So Anthony asked me some time ago about when I was going to write a sequel to Thagoth. As I mentioned previously, there are several bits and pieces floating around, sequel and prequel and short story. I thought I might share a bit of the prequel, The Blade That Whispers Hate. In this scene, Holgren the mage gets to act like a bit of the bad-ass he is:
In a place like the Cock’s Spur, they don’t even bother putting out chairs or benches that don’t face the door. Nobody wants their back to any trouble that enters. As I came through the door, a couple dozen pairs of eyes skewered me. Well, except for the one hairy brute that had lost a beady, pig-like peeper somewhere, and in the not-too distant past, judging from the puss weeping out of the socket. He really should have considered an eye patch; if not for himself, then at least for anyone forced to look at him.
After a heartbeat, all the eyes slid right off me onto Holgren, which gave me faith in the fetish he’d given me. Or maybe it was the quality of his clothes. I heard Holgren sniff behind me.
“What’s that smell?” he murmured.
“I think they’re brewing ale.”
“Oh. I thought it was cat urine. Is it supposed to smell that way?”
“Maybe the house recipe calls for cat piss.” I’d heard of stranger ingredients, if not less disgusting. Bludgeoned roosters and the like. There was a reason I generally stuck to wine.
“I find myself appallingly unthirsty,” said Holgren.
“Come on, let’s brace the bartender.”
“About the ingredients?”
“About the owner.”
“Good idea. Take your complaint to the top, I always say.” Holgren was nervous. He joked when he was nervous, I’d finally figured out. That Holgren was nervous made me nervous. Which made me pissy. I strode over to the bar along the left-hand wall where the tap man was pushing a filthy rag along the filthy bar top.
“When you’re done rearranging the dirt, I want to speak to Gavon.”
“Ee innt ear,” the spindly man said, or something like it.
“Sorry, could you speak a human language?”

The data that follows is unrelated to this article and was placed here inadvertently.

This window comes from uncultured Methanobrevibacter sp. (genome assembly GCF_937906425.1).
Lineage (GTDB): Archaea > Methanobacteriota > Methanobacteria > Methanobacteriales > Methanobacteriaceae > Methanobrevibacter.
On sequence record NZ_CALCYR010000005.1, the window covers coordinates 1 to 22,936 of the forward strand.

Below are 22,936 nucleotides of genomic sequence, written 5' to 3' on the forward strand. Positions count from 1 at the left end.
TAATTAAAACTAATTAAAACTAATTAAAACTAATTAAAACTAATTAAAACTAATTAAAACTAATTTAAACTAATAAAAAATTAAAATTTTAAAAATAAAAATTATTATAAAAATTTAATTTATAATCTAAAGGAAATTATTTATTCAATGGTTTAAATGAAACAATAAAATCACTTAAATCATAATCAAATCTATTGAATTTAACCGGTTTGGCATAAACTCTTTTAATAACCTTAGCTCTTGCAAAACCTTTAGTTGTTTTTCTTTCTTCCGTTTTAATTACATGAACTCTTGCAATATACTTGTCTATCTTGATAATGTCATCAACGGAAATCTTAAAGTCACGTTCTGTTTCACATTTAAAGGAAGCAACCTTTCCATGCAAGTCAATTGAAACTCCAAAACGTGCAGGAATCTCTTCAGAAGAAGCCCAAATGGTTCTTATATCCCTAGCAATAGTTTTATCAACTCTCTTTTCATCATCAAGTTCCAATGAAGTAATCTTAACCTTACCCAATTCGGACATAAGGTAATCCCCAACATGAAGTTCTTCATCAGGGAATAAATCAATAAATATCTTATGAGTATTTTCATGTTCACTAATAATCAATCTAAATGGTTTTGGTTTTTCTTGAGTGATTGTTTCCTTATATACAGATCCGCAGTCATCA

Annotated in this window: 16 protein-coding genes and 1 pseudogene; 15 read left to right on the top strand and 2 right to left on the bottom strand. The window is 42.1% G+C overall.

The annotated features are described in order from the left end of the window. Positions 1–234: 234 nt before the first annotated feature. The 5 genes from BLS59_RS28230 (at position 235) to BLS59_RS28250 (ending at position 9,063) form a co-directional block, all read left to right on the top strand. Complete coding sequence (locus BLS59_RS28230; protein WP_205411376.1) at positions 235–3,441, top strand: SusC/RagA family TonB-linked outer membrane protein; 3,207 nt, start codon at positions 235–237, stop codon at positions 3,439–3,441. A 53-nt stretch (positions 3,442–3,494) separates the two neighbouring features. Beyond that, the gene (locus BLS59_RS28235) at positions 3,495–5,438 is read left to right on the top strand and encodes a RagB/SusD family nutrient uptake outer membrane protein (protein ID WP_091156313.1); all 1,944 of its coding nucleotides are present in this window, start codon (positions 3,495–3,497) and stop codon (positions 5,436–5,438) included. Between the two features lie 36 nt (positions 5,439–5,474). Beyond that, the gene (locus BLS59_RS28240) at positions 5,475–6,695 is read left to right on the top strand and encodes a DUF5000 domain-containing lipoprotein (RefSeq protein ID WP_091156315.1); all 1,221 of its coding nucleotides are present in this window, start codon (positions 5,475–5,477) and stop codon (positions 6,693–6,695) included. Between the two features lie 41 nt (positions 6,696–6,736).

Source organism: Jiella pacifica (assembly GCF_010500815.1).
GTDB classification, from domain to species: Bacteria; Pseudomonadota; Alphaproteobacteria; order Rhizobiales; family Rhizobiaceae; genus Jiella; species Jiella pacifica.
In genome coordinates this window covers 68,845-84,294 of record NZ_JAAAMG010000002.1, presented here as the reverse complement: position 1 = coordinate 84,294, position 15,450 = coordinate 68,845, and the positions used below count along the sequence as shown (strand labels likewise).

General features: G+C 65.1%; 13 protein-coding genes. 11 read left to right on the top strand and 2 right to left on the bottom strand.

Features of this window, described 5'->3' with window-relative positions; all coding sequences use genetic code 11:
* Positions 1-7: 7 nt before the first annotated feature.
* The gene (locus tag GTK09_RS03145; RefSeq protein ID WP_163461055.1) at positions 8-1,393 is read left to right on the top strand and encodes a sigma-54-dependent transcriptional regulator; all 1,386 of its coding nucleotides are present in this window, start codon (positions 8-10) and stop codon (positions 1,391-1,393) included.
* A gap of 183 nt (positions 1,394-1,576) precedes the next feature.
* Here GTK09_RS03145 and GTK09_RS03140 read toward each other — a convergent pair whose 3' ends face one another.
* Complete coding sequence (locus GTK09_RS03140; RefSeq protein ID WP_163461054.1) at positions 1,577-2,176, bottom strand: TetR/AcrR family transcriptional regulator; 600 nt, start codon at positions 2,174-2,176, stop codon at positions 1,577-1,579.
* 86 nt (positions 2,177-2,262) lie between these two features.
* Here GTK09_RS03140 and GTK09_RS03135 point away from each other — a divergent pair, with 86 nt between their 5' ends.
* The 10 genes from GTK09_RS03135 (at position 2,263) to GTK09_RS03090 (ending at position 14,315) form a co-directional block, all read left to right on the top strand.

He hawked and spat. “Gavon’s not ‘ere.”
I lifted the heavy satchel to the bar top and lifted the flap so he could see. “Get him here, and soon, or I’ll let everybody in the place have a look at this. If I do that, they’ll try to take it away from me, and then me and my friend will have to kill them all. That won’t be good for business.”
He stared at me for a second. “You couldn’t take um all.”
“If they take Gavon’s gold, it won’t matter if we could or couldn’t. Not to you, anyway, because he’ll kill you for pissing around instead of minding his business.”
He thought about that. “That’s a point. Stay ‘ere.”
He drifted up a set of decrepit stairs into the gloom above. Three of the bigger patrons seemed to take that as a signal for opportunity. They got up and walked toward Holgren and me, bad intent written all over their faces. I slipped a knife into the palm of my hand, but Holgren stepped between me and them.
“Gentlemen,” he said, purple light suddenly arcing from hand to hand, “the tap man will be back shortly. I’m sure he’ll see to refills then. Until such time, I suggest you remain seated.”
Two of them saw the sense in that. One, a lean man with enormous hands, fingered something under his shirt. Some sort of talisman. I could see him deciding to place his faith in it.
“Why, I just wanted to have a word, all private-like,” he said. “You being newcomers to this fine establishment and all, I thought—” and the knife came from his waist and towards Holgren’s throat in a blur of reflected lantern light.
Holgren was quick, quicker than I would have given him credit for. He twisted away, and the knife blade kissed his earlobe on its way to being buried in the wall behind the bar.
The man wasn’t waiting to see if his blade would do the job; he was already rushing in with those big hands clenched into fists. Holgren put his own hand out, palm forward, and that purple arcing light leaped from his hand to the would-be killer’s face. Where it began to gnaw at the flesh like a hungry animal. In an instant I could see the man’s teeth through a hole in his cheek. He screamed and stumbled, and clawed at his own face. He fell to the hard packed dirt floor and screamed some more. Holgren fingered his cut earlobe. His hand came away red. He pulled a handkerchief out of his sleeve.
“That’s enough, mage.” A voice from the stairs, mild, a little high pitched. I glanced up and saw a supremely nondescript man drumming his fingers against the railing, the tap man behind him.
“He started it, Gavon.”
“So finish it, Angrado.”
“Fine.” Holgren did nothing that I could see, but the weird light playing on what was left of the man’s face winked out. The man stopped screaming. I glanced at him, then took a double take. The only wounds on his face were the claw marks he’d made himself.
Holgren leaned down, elbows on knees, and said conversationally, “That trinket around your neck has never been within a mile of a mage. Until tonight.” Then he stood and walked toward the stairs. After a second, I followed.